Human ecosystems are affected and developed by human actions. AI places new demands on all parts and partners of the education system, hence we must be aware of the influence of different parts on the system. AI can become a common good, but this first requires urgent discussion between different partners on how power, rights, responsibilities, control, regulations and resources are negotiated and agreed upon in the system. AI must not increase inequalities and narrow knowledge. To avoid this, new governance is needed at global and local policy levels, and new analysis and design of curricula are required from the perspective of lifelong learning and values. AI learning environments also elicit questions on how human learners and communities will gain learning agency when machines are also learning. This sets new challenges to pedagogy. AI can serve as a powerful tool but it should be situated in a wider educational context to aim for sustainability and inclusive human and social development. sustainability and inclusive human and social development.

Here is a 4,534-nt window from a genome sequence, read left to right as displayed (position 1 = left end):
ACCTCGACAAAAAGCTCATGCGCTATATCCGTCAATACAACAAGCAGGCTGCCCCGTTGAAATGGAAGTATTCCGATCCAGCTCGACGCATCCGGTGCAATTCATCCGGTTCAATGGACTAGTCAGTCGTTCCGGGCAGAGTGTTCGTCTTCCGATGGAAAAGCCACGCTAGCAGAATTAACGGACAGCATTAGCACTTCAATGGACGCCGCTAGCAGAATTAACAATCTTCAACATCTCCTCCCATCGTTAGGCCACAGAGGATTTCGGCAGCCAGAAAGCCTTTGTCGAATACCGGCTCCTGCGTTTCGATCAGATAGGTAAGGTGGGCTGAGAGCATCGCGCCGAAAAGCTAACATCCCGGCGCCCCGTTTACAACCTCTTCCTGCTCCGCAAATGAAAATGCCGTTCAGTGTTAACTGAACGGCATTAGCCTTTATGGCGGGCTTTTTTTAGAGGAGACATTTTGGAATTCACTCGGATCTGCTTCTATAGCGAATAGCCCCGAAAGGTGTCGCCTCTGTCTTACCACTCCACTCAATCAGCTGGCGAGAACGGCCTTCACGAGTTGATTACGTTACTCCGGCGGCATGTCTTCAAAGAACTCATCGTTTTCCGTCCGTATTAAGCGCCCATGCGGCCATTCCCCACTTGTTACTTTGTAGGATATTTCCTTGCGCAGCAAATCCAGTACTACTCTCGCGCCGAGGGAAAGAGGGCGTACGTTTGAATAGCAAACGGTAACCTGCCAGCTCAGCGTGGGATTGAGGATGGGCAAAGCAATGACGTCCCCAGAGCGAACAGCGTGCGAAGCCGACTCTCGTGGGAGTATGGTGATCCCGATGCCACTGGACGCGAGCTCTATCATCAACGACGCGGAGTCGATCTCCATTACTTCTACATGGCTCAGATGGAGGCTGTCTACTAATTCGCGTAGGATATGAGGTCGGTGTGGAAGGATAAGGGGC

Read more from Professor Hannele Niemi’s article:
Niemi, H. (2020). Artificial intelligence for the common good in educational ecosystems. Humanistic futures of learning: Perspectives from UNESCO Chairs and UNITWIN Networks (Sivut 148-152). Ediciones UNESCO. https://unesdoc.unesco.org/ark:/48223/pf0000372577